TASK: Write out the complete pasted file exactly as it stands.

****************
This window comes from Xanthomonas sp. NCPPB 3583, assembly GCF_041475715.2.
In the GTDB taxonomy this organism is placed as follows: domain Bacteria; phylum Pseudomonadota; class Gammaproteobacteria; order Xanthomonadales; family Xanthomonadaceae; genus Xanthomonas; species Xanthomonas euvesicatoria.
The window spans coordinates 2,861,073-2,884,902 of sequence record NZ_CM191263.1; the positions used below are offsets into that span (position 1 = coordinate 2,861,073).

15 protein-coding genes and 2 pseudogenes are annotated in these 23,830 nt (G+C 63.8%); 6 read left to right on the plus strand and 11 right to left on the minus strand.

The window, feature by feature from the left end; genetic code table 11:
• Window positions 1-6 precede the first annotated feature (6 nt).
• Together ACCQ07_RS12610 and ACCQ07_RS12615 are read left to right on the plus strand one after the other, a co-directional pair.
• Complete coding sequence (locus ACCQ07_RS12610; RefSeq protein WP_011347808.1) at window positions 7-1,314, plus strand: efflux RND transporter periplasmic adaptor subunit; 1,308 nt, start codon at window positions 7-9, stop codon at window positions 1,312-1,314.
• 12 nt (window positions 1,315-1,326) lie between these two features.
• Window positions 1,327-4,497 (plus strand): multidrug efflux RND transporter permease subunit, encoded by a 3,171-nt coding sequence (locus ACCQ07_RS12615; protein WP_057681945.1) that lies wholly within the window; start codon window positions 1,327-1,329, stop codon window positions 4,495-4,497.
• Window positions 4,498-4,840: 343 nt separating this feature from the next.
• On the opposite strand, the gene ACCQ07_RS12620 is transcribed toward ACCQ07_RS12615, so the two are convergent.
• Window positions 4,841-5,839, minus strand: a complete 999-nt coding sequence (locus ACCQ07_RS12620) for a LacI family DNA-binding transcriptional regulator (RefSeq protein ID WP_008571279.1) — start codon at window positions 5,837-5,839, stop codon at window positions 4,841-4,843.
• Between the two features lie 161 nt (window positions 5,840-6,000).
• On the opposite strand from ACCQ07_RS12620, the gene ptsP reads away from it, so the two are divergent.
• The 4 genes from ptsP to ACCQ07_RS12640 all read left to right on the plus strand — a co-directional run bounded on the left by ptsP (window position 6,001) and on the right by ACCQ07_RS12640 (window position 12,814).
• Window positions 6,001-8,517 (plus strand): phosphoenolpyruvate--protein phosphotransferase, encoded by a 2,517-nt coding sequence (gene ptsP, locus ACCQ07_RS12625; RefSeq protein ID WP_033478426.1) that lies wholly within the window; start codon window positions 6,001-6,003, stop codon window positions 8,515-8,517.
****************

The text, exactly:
This window comes from Xanthomonas sp. NCPPB 3583, assembly GCF_041475715.2.
In the GTDB taxonomy this organism is placed as follows: domain Bacteria; phylum Pseudomonadota; class Gammaproteobacteria; order Xanthomonadales; family Xanthomonadaceae; genus Xanthomonas; species Xanthomonas euvesicatoria.
The window spans coordinates 2,861,073-2,884,902 of sequence record NZ_CM191263.1; the positions used below are offsets into that span (position 1 = coordinate 2,861,073).

15 protein-coding genes and 2 pseudogenes are annotated in these 23,830 nt (G+C 63.8%); 6 read left to right on the plus strand and 11 right to left on the minus strand.

The window, feature by feature from the left end; genetic code table 11:
• Window positions 1-6 precede the first annotated feature (6 nt).
• Together ACCQ07_RS12610 and ACCQ07_RS12615 are read left to right on the plus strand one after the other, a co-directional pair.
• Complete coding sequence (locus ACCQ07_RS12610; RefSeq protein WP_011347808.1) at window positions 7-1,314, plus strand: efflux RND transporter periplasmic adaptor subunit; 1,308 nt, start codon at window positions 7-9, stop codon at window positions 1,312-1,314.
• 12 nt (window positions 1,315-1,326) lie between these two features.
• Window positions 1,327-4,497 (plus strand): multidrug efflux RND transporter permease subunit, encoded by a 3,171-nt coding sequence (locus ACCQ07_RS12615; protein WP_057681945.1) that lies wholly within the window; start codon window positions 1,327-1,329, stop codon window positions 4,495-4,497.
• Window positions 4,498-4,840: 343 nt separating this feature from the next.
• On the opposite strand, the gene ACCQ07_RS12620 is transcribed toward ACCQ07_RS12615, so the two are convergent.
• Window positions 4,841-5,839, minus strand: a complete 999-nt coding sequence (locus ACCQ07_RS12620) for a LacI family DNA-binding transcriptional regulator (RefSeq protein ID WP_008571279.1) — start codon at window positions 5,837-5,839, stop codon at window positions 4,841-4,843.
• Between the two features lie 161 nt (window positions 5,840-6,000).
• On the opposite strand from ACCQ07_RS12620, the gene ptsP reads away from it, so the two are divergent.
• The 4 genes from ptsP to ACCQ07_RS12640 all read left to right on the plus strand — a co-directional run bounded on the left by ptsP (window position 6,001) and on the right by ACCQ07_RS12640 (window position 12,814).
• Window positions 6,001-8,517 (plus strand): phosphoenolpyruvate--protein phosphotransferase, encoded by a 2,517-nt coding sequence (gene ptsP, locus ACCQ07_RS12625; RefSeq protein ID WP_033478426.1) that lies wholly within the window; start codon window positions 6,001-6,003, stop codon window positions 8,515-8,517.